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Food safety: temperature control of potentially hazardous foods

(First printed edition August 2002)

Guidance on the temperature control requirements of Standard 3.2.2Food Safety Practices and General Requirements

Keeping foods at the right temperatures is an essential food safety practice

This guide explains the temperature control requirements in Food Safety Standard 3.2.2 Food Safety Practices and General Requirements and provides some advice on how to comply with the requirements.

Food businesses are required by State and Territory food laws to ensure that the food they prepare and sell is safe to eat. ‘Safe to eat’ means that food will not cause illness when someone eats it.

The common symptoms of food borne illness, or food poisoning, are diarrhoea, vomiting and stomach pains. Symptoms may also include nausea, headaches, fever, muscle and joint pains.

Food may cause illness because there are high levels of food-poisoning bacteria in the food. The bacteria themselves may make your customers ill or the bacteria may have produced poisons in the food that cause illness. These poisons are called toxins.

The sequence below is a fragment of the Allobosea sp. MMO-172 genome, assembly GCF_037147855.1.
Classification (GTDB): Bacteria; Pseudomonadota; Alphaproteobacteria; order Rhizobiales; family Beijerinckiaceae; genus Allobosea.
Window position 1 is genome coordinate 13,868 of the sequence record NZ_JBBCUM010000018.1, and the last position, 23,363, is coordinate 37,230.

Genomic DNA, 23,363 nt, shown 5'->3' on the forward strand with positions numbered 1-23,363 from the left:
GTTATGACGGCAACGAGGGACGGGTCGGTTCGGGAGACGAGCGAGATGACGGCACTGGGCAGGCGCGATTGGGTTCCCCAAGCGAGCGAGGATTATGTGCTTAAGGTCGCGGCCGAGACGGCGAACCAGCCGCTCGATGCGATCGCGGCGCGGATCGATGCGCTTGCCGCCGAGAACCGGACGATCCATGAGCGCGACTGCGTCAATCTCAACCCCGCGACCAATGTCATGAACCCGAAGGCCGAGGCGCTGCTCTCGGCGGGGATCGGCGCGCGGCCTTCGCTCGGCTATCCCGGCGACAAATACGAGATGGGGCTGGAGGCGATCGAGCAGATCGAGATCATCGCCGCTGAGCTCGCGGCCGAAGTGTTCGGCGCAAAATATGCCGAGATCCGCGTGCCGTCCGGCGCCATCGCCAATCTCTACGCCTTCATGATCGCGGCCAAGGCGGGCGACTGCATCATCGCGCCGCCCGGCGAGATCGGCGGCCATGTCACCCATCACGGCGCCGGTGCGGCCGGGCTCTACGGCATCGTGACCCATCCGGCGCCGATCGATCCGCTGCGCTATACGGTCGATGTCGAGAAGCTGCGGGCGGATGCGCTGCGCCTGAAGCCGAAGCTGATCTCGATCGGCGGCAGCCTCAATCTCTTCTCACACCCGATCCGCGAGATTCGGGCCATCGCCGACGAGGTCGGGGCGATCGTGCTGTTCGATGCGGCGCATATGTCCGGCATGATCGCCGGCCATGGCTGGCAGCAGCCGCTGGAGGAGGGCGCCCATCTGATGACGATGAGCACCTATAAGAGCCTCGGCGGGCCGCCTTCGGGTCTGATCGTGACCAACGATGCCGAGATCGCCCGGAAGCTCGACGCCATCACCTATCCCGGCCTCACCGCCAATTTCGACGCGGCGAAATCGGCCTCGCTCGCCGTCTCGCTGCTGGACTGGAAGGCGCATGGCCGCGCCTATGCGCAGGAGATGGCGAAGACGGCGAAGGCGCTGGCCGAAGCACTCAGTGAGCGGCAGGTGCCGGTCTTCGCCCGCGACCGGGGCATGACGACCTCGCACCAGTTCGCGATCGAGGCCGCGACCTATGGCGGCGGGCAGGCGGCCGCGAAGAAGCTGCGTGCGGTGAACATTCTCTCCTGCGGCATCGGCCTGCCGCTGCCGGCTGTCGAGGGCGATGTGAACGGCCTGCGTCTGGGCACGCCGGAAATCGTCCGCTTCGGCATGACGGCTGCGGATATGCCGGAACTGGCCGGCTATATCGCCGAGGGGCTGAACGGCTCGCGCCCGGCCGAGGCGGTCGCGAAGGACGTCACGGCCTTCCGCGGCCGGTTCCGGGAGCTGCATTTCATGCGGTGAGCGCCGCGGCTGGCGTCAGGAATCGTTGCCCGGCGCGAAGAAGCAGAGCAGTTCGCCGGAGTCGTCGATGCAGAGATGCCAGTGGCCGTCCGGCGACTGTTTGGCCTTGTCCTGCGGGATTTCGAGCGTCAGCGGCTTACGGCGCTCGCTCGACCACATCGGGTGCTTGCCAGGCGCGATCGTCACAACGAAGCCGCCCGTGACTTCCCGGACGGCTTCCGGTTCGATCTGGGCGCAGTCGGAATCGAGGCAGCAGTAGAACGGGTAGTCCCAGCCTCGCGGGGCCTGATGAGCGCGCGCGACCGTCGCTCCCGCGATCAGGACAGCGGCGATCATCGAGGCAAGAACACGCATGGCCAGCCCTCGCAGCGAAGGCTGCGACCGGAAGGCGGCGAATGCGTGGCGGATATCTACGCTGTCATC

A way of preventing or limiting bacteria from multiplying or producing toxins in food is to control the temperature of the food by either keeping it cold or very hot.

The foods that need to be kept cold or very hot are listed on page 4. Food businesses are legally obliged to control the temperature of these foods to prevent food poisoning.

Some foods do not contain bacteria that cause illness or do not provide an environment that will allow bacteria to multiply. These foods do not need to be kept cold or hot.

Keeping food very cold or very hot will only prevent some types of food poisoning. It will not prevent illness caused by, for example, viruses and some types of bacteria such as pathogenic E. coli. Only very small numbers of these bacteria are needed to cause food poisoning. Therefore, any food contaminated by these types of bacteria or viruses may make the food unsafe.

In these cases, temperature control will not prevent food poisoning. The best way to stop these types of bacteria and viruses from causing food poisoning is to prevent the food from beingcontaminated. Once these bacteria and viruses are in the food, the food will be unsafe to eat unless the food is adequately cooked or reprocessed.

Preventing food-poisoning bacteria from contaminating food is just as important as keeping food cold or very hot.

Download: Food Safety: Temperature control of potentially hazardous foods (pdf 160 kb)

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